Lessons which are performative for the sake of the observer rarely have the learning of the pupils at their heart.  Removing the high stakes and allowing these lesson observation experiences to be formative and supportive rather than judgemental is critical for the development of the beginning teacher and the learning which will take place in the lesson.  Freeing the beginning teacher to focus on their lesson rationale and most appropriate approaches to achieve this invariably results in better outcomes.  For the beginning teacher, knowing that the observer will support and guide their self-reflection and evaluation to improve is critical for building confidence.  Bake Off exemplifies this every year as more cautious bakers grow in confidence and try increasingly complex bakes as the weeks progress, naturally developing their practice through reasoned risk taking. 

It’s all about the flavour

Full disclosure – as a keen baker I find GBBO both inspirational and intimidating in equal measure.  Weekly, I am awestruck at the ambition of the contestants and the precision with which they create their bakes.  Without doubt I would be a competitor who was more about the flavour than the presentation but, to be honest when it comes down to it, doesn’t the flavour matter more than how good it looks?  In the same way, I would suggest we need to be focusing on creating opportunities for our novices to imbue their practice with as much ‘flavour’ as possible.  To achieve this, they need a supportive environment which recognises the nature of the challenges they are facing and the ways their teaching practice is developing to support pupil learning through their varied experiences in the classroom.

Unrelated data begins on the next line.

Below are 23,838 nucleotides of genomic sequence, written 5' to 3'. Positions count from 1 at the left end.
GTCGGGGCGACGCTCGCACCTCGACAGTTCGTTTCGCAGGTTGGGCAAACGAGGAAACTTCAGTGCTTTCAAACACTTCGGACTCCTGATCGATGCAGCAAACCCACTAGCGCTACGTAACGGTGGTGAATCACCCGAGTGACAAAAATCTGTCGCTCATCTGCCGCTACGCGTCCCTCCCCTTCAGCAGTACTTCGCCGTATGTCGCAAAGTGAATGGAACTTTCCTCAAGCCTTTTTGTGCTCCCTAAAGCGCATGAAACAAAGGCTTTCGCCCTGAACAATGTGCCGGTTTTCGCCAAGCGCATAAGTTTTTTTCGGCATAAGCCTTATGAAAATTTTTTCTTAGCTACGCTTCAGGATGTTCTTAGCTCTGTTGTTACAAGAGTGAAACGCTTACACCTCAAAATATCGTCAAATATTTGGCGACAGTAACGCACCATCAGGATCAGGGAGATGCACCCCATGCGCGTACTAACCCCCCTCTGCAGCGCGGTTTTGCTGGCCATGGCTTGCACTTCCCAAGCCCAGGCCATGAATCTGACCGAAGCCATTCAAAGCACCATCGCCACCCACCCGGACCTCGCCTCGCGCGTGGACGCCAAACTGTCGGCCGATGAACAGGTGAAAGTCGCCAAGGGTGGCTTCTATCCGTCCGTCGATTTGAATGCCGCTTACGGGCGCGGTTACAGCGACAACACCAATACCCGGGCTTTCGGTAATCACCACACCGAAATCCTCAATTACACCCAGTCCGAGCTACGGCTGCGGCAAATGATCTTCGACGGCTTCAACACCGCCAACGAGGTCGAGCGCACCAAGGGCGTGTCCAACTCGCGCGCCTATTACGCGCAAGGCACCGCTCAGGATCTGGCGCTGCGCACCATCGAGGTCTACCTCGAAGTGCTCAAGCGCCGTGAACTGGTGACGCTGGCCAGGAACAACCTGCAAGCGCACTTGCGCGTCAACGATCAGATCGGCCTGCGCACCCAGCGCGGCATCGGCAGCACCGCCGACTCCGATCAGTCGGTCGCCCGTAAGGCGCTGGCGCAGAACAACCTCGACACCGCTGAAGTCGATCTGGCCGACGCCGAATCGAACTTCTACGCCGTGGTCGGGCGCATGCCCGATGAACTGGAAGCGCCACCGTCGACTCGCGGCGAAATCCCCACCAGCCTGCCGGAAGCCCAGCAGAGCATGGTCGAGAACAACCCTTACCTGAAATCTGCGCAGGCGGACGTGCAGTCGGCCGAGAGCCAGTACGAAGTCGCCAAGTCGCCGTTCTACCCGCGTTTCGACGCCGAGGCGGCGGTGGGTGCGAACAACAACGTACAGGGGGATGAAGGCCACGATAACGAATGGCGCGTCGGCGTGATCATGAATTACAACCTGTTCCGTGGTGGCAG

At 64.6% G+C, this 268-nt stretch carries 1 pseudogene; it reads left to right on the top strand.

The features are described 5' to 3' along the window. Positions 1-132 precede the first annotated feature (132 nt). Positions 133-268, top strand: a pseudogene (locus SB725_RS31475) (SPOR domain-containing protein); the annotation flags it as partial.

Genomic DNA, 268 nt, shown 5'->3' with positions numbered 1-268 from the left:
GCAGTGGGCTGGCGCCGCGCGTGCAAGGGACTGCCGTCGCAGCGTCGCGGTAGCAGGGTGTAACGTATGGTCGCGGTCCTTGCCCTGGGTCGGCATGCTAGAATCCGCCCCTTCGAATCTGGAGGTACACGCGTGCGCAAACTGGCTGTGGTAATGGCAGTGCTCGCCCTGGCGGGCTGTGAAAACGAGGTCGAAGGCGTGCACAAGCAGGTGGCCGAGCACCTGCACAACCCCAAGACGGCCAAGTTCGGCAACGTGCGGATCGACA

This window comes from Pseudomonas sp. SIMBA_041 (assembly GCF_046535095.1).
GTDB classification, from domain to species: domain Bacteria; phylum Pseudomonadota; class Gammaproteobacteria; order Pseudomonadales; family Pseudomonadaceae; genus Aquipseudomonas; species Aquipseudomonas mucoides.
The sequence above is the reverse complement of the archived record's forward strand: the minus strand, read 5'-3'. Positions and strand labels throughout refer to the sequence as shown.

Further Reading:

Flores, M.A. (2019) Learning to be a teacher: mentoring, collaboration and professional practice, European Journal of Teacher Education, 42:5, 535-538, DOI: 10.1080/02619768.2019.1680207

Flores’ editorial in this edition of the European Journal of Teacher Education provides a brief overview of the papers in the journal edition which may prove interesting further reading in relation to these themes.